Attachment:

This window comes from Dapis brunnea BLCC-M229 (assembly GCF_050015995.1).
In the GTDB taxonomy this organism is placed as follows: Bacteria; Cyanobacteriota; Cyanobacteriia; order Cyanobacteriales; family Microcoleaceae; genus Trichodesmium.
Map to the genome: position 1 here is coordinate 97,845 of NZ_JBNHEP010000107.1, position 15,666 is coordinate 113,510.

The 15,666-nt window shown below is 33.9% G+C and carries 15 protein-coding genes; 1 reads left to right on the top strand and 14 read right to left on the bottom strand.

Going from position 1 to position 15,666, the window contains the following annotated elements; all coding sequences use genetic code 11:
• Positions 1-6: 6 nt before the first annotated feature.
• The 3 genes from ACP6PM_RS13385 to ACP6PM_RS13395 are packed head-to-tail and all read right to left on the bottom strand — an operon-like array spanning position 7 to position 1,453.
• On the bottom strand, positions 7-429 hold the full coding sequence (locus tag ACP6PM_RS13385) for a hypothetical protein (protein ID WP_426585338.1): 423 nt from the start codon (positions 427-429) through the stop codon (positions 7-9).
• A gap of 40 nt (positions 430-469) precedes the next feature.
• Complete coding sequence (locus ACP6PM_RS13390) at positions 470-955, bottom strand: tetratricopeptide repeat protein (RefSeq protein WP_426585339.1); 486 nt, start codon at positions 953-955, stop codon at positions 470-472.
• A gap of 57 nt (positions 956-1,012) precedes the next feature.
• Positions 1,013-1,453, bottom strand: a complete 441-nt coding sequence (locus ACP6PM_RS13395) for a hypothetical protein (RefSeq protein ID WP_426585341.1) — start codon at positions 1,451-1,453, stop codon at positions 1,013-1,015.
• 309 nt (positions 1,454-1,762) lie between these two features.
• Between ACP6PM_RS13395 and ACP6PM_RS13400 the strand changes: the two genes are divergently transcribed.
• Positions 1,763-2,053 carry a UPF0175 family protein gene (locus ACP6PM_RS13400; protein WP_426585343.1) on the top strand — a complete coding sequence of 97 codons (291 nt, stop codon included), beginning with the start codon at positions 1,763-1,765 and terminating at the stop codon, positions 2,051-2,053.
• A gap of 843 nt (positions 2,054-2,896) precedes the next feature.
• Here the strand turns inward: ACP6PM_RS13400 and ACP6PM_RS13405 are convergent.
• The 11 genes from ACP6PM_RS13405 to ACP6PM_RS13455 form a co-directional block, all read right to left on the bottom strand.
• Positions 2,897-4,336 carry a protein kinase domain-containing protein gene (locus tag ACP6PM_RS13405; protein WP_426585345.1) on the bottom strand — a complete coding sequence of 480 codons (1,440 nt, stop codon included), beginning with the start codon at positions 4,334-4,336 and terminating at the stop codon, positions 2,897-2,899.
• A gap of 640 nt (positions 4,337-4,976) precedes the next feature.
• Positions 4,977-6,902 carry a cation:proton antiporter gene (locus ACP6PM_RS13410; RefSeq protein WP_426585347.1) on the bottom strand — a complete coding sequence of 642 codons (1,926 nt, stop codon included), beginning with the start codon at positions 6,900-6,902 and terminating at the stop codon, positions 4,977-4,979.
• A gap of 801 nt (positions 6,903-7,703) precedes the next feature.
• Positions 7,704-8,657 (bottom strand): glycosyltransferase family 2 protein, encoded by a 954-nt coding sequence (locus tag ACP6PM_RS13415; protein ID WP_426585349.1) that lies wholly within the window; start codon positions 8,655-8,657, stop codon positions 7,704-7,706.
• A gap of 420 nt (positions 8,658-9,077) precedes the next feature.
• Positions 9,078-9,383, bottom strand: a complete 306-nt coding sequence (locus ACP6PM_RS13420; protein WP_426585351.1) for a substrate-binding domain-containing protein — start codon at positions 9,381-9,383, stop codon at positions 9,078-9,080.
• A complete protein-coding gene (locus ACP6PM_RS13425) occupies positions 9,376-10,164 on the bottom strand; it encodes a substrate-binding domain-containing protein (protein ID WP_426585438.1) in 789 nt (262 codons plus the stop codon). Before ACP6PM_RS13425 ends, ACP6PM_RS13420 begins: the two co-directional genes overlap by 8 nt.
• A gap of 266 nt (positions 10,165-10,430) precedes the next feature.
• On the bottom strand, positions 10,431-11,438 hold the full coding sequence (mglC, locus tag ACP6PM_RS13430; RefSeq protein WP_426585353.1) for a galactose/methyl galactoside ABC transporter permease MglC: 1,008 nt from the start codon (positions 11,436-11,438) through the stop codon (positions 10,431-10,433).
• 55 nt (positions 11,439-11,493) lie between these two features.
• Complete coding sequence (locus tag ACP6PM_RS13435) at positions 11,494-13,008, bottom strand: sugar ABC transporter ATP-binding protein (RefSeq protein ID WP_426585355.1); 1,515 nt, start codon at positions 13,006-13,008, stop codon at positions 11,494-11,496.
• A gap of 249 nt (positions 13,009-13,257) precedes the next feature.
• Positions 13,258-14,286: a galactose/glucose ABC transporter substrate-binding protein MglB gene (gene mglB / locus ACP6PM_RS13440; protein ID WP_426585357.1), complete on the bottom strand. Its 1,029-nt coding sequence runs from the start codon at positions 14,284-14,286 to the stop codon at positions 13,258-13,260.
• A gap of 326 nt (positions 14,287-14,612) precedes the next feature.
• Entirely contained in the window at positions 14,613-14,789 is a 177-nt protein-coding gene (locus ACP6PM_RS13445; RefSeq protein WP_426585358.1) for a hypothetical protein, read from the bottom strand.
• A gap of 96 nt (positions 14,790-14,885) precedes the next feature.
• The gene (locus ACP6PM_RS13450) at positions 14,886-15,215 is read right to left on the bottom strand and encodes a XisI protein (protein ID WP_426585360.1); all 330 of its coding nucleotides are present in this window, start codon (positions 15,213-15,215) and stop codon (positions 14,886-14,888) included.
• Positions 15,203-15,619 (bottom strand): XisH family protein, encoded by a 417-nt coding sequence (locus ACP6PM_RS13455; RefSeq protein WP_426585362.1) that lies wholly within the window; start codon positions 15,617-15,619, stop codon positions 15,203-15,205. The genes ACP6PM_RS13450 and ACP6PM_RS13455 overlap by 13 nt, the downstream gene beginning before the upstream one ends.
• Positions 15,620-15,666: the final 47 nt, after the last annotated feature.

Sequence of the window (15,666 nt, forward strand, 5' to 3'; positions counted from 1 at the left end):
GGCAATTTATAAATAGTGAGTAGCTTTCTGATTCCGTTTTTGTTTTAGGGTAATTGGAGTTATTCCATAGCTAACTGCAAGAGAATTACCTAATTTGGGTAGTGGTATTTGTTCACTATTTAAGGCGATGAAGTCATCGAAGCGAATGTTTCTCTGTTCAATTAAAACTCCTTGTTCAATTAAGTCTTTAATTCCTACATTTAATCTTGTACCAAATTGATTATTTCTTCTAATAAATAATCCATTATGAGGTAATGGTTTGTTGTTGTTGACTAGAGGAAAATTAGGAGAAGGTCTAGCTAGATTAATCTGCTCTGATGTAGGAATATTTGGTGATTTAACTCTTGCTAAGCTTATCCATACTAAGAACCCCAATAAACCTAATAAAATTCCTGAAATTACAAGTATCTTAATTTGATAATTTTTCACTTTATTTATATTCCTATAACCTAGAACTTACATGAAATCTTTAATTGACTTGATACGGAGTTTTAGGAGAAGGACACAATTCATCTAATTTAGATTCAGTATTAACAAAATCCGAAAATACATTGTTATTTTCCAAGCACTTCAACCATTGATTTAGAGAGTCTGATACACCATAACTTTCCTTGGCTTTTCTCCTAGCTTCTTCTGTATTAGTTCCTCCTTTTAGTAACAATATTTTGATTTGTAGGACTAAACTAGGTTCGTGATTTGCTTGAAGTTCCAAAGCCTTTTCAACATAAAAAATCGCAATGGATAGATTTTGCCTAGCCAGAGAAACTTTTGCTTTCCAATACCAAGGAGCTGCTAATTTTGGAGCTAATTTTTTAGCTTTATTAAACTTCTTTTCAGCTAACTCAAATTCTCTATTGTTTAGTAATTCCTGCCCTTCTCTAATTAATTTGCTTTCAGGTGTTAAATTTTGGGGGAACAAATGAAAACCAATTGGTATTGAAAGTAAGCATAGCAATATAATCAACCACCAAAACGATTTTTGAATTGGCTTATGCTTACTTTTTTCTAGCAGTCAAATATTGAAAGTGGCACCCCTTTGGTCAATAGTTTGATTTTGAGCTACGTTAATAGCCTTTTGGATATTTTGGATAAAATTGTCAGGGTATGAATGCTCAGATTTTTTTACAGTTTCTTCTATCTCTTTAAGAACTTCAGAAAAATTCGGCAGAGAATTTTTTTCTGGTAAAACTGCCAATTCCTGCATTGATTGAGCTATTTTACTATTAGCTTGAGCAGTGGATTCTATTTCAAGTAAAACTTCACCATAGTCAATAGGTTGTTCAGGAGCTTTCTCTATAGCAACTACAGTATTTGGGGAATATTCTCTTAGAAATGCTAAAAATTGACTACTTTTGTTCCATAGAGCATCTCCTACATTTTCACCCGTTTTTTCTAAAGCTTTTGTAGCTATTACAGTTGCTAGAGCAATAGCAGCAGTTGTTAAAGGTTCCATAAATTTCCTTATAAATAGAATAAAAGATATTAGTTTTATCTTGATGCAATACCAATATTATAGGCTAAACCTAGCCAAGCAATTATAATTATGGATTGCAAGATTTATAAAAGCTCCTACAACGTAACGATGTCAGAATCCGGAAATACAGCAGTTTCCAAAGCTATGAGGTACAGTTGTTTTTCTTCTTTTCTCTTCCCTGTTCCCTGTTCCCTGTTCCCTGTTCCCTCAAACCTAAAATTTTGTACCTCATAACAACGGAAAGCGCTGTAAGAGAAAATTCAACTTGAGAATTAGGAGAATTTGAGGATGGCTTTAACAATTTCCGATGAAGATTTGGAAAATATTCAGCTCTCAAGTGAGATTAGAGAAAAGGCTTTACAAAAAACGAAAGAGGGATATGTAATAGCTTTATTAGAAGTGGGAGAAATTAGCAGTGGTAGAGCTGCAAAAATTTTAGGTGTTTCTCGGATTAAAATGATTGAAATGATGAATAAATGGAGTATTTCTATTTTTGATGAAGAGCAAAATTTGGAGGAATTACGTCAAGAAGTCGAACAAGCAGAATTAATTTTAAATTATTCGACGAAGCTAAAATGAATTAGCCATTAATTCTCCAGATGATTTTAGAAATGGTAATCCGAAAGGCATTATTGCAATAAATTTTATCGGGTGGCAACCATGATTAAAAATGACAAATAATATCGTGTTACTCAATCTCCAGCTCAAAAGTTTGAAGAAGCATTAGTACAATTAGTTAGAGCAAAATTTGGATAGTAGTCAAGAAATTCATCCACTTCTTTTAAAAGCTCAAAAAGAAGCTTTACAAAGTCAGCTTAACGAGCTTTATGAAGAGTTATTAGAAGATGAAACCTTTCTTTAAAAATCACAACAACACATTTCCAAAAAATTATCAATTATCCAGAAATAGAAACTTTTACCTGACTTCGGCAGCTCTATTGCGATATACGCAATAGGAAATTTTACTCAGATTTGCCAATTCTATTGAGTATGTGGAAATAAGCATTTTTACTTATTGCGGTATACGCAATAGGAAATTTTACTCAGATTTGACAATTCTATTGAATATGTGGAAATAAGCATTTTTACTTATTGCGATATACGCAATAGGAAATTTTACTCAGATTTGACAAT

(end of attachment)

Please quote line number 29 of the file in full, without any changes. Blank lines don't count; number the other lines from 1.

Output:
• 55 nt (positions 11,439-11,493) lie between these two features.